Protecting your Interest with Wills & Deceased Estates
Where there are people with property, money and assets, then they should have common sense to have a Will in place, a solicitor prepared, signed and executed document of your last will and testimony, of the succession of your estate, upon your death. People living in Australia, are reluctant to make a Will.?? That Aussie attitude, ?She be right Mate, the family will get the house?, raises its ugly head again, similar in the earlier chapter, ?She be right Mate?, over termites. The ?She be right Mate, the family will get the house?, is now a dangerous one, when there is no official Will in place.
Each state and territory in Australia, has a similar Succession Act, with the Supreme Courts having jurisdiction. Recent rulings, on Wills Probate and Succession of Estates (including property), is now a ?Wake Up? call to everyone. First aspect, the Will must be prepared by your solicitor / lawyer, signed and executed, to be valid. For a cheap and lazy way, to save time and money, most people in Australia, simply go to an Australia Post outlet and pay $25 for a Do It Yourself Will Kit. Big mistake !
A Queensland Supreme Court ruling in 2013, the Case of John William Panigas (deceased), ruled the deceased?s Will (from the Australia Post Do It Yourself Will Kit) was INVALID, as it WAS NOT prepared and signed by a solicitor, with the appropriate qualifications, skills and experience, to be valid. The Queensland Supreme Court then ruled on the disbursement of the deceased?s estate, which was different, from how it was to be disbursed, from the deceased?s Australia Post Do It Yourself Will Kit Will.
Make sure your Will is done by your solicitor / lawyer, that is valid and binding, to avoid the experience for your beneficiaries, which occurred in this John William Panigas (deceased) case.
Second aspect, your Will must cover your property, including mortgage details and mortgage re-payments. Probably the saddest case in this book, Stevens V Bank ,but a big wake call to everyone, to have a Will in place, especially if you have property and a mortgage. Stephanie Stevens?s husband, before he died, owned the family home by himself, as a sole owner, with a mortgage (Bank West) and sadly, no Will in place. They were a young couple, with a young family (Stephanie pregnant with their first child). The couple could not be any more happier with their lives. Then, suddenly, a motor bike accident involving Ryan who died, changed many things. Ryan did not leave any Will in place, he was the sole owner of the family home and has a mortgage on the title, with Bank West. No one in the family, kept up with the mortgage repayments. Six months Ryan?s death, Stephanie gave birth to a baby boy, at the same time, Bank West took steps on mortgage foreclosure and a mortgagee sale. Stephanie grieving widow and her new born son was evicted by Bank West. The bank with their legal team, refused to listen to Stephanie?s pleas, that includes her parents providing her with the $30,000.00 the mortgage arrears and to go guarantors for her. Adding to her and her family?s injuries, BankWest sold the property for $450,000.00, in which her late husband, paid $520,000.00, some five years beforehand. BankWest claim her late hsuband?s life insurance, to cover the balance of the mortgage owing. BankWest?s position was of greed, not of customer service. This very sad story, which are lessons for every Australians, must have a Will in place and don?t let greedy banks give your further injuries, after a death in the family.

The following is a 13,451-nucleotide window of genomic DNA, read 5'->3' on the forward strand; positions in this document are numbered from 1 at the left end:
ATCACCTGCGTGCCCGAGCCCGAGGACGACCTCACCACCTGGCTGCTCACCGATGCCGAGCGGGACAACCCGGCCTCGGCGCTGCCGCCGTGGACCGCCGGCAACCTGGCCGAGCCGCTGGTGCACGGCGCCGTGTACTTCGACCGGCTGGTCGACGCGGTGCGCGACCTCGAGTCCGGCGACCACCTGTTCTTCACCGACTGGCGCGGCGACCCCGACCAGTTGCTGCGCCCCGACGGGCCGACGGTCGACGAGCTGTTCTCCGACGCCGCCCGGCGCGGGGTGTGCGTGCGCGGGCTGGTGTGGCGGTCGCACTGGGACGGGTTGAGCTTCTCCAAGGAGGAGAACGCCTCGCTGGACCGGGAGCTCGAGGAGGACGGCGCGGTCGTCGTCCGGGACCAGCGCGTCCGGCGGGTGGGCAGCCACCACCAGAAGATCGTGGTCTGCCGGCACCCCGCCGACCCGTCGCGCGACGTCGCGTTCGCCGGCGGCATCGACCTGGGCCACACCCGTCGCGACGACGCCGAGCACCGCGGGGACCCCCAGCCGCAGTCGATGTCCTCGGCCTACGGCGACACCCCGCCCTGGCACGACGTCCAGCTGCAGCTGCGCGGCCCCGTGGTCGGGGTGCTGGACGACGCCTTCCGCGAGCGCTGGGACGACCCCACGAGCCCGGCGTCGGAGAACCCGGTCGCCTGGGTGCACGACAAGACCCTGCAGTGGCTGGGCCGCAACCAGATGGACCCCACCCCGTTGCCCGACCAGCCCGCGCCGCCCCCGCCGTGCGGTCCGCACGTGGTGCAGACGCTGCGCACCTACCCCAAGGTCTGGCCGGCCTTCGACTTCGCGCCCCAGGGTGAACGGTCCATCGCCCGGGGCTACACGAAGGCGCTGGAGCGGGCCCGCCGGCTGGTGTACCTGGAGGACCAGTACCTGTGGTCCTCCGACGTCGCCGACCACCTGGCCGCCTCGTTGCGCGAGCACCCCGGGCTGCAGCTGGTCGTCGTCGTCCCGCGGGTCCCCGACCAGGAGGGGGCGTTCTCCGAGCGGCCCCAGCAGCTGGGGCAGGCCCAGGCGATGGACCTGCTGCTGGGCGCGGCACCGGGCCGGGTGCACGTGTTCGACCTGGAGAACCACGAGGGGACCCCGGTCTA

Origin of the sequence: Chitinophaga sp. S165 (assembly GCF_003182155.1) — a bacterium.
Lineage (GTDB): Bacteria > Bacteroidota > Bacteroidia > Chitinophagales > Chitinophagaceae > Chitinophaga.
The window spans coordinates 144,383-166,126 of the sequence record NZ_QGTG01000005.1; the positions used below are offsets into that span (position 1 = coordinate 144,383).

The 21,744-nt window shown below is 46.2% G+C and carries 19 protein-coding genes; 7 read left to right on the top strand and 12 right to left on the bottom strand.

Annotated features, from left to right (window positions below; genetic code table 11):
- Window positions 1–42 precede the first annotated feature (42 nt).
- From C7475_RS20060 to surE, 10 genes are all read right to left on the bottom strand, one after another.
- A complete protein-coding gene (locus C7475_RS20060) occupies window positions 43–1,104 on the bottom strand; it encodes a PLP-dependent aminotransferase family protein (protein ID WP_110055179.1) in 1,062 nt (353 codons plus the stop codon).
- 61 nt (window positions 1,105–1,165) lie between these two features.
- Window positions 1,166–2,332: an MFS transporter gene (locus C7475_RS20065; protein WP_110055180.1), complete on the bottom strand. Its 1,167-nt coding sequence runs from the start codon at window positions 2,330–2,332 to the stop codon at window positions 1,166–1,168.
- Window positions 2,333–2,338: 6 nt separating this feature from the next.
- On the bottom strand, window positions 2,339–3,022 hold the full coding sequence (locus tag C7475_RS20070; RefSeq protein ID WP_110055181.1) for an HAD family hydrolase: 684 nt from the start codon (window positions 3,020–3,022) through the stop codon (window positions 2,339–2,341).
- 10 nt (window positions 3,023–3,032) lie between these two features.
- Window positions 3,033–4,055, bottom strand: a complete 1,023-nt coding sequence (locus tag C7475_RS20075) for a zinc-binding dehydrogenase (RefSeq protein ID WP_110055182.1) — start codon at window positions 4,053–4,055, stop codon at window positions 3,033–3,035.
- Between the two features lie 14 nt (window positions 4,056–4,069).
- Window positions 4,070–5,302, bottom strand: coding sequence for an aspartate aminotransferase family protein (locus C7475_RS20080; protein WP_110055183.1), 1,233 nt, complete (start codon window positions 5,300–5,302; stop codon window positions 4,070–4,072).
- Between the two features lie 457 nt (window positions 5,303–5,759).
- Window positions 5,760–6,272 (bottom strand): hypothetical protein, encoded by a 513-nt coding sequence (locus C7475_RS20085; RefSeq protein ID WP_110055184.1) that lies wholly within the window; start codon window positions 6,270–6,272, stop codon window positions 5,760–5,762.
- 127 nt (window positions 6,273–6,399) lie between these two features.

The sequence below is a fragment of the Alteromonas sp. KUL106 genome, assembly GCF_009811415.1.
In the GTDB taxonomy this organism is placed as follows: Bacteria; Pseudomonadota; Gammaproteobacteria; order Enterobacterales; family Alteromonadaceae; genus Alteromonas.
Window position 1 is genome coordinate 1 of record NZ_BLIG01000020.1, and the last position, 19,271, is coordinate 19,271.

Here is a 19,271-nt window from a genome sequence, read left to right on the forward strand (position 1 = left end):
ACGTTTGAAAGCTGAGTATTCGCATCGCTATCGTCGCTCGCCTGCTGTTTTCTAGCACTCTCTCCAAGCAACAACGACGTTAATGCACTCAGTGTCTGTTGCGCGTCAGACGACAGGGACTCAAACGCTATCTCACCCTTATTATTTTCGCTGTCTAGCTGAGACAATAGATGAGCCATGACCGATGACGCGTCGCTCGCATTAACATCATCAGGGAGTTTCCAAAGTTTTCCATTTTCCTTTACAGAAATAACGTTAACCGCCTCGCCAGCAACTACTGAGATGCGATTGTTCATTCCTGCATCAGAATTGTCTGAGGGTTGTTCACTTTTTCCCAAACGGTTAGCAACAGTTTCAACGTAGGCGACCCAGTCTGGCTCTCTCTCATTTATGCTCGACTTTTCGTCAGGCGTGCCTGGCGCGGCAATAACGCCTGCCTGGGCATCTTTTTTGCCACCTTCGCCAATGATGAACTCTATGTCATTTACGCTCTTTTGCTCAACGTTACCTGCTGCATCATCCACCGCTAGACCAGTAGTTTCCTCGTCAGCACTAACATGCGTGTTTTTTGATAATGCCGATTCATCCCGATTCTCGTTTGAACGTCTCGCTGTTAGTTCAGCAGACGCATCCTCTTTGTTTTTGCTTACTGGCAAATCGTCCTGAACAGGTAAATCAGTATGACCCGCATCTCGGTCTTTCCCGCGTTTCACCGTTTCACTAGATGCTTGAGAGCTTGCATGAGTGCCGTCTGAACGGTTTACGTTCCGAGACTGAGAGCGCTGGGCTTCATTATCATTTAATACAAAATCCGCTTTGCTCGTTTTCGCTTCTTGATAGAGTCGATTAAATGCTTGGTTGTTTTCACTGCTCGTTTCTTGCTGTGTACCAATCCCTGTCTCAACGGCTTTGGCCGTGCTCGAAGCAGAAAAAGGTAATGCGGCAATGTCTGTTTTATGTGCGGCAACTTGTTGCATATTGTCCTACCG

Deceased estates with wills and probate for families, who have loved ones died and beneficiaries at peace with each other, it?s a simple process. Once the executor of the deceased estate gone through the time and processes, then in a position to disburse assets and other items, can through with a conveyancer/solicitor, prepare and submit a transmission application to the land titles office, with the prescribed fee, with certified copy of the Will Probate/Letters of Administration from the Supreme Court and the eNOS (Notice of Sale/Transfer).? If there is a mortgage on the title, you would also require a copy of the written consent, from the bank/mortgagee. Sometime the transmission application can straight forward, taking from a few weeks to a few months. Ones with a mortgage in the title, some banks/mortgagees are responsive and others take a long time to respond, a number of months.
Beneficiaries do run the risk if they put the property on the market for sale, without the transmission application coming through in the first instance. If not waiting for the transmission application, they instruct the conveyancer/solicitor to prepare the Contract, which the Vendors on the Contract front page, is different from the title search, having a special condition in the Contract about the wills probate and the transmission application contract. This special condition usually gives a fixed time frame, say six or nine months, in which the transmission application comes through during that time, the purchaser has a right to rescind. Vendor run the risk of the purchaser of rescinding, becoming frustrated, when there is a hold up with the transmission application, on their part of with a bank/mortgagee.
ABS Conveyancing are not Wills Probate lawyers, who can prepare wills or manage Wills Probate. If wishing to get a Will done, or have a Wills Probate matter, we can refer you to a lawyer who handles these type of matters.